Wilson (DUP) 15,766 (49.6%)
Beggs (UUP) 8,462 (26.6%)
Neeson (Alliance) 4,869 (15.3%)
O’Connor (SDLP) 1,695 (5.3%)
McKeown (SF) 828 (2.6%)
Kerr (Dream Ticket) 147 (0.5%)
East Antrim is one of those constituencies that leaves me scratching my head a little, mainly in trying to figure out how someone as terminally lacking in gravitas as Sammy Wilson got elected in the first place. Still, the result should not be in much doubt.
The constituency is basically a long narrow coastal strip extending from the north Belfast suburbs to the Glens of Antrim. It takes in the entirety of the Larne and Carrickfergus local government districts, plus a bit of Newtownabbey district around Whiteabbey and Jordanstown; in the most recent boundary review, due to the radial expansion of the Belfast constituencies, it’s lost the Newtownabbey ward of Cloughfern to North Belfast, but been compensated with the three Moyle wards of Glenaan, Glenariff and Glendun (including the villages of Cushendall and Cushendun) from North Antrim.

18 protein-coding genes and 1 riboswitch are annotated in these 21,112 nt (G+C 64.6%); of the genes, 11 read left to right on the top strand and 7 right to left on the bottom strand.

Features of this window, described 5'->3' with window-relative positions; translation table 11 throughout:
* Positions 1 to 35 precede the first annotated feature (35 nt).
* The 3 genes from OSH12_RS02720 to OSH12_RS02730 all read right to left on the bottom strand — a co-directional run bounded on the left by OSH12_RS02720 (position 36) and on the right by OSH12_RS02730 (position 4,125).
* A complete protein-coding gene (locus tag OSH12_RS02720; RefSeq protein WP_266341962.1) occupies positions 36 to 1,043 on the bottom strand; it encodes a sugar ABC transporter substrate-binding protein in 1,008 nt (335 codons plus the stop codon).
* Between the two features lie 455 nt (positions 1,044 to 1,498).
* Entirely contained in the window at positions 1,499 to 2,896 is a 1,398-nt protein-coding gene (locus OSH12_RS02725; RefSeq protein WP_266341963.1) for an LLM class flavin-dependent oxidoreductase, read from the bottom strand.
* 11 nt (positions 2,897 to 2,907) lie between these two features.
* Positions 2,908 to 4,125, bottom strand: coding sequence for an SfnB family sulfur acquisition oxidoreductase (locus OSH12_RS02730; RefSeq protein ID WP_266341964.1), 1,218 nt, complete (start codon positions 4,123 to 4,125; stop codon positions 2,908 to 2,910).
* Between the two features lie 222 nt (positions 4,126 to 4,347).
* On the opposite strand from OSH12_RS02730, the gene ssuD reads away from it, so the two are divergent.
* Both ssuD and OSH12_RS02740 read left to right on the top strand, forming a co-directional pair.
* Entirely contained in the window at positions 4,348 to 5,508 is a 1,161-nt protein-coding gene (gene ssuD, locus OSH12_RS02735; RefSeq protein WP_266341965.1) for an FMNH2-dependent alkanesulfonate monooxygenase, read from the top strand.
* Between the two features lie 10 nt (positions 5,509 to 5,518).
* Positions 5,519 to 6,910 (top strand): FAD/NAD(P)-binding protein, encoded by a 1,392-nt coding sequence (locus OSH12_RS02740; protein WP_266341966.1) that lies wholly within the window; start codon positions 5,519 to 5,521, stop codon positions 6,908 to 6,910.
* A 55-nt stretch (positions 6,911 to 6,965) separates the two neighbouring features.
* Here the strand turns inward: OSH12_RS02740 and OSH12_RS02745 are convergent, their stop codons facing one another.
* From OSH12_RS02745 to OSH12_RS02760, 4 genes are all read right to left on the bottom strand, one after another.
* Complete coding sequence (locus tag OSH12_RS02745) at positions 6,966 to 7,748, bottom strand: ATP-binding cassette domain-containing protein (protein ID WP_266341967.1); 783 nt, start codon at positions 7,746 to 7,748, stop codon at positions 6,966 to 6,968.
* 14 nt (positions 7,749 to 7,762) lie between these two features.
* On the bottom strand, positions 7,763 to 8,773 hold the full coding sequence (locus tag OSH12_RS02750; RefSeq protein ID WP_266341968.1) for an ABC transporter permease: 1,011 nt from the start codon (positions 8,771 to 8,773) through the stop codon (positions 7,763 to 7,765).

East Antrim is socially and geographically quite diverse. At the southern end of the constituency you have a mix of rather nice Belfast suburbs with some more down-at-heel areas like the Greenisland estate. Moving to Carrickfergus, you’re in the commuter belt, with the same sort of social mix, some quite well-off areas and also some pretty run-down estates full of mad loyalists. Having a nice geographical situation, with good transport links and a scenic location on Belfast Lough, not to mention the famous castle, Carrick is one place that should really be a tourist draw but has never quite managed it. Past Carrick, you get into a rural, Ulster Scots kind of constituency, interrupted only by the ferry terminal town of Larne, and very rural indeed when you get to the north of Larne.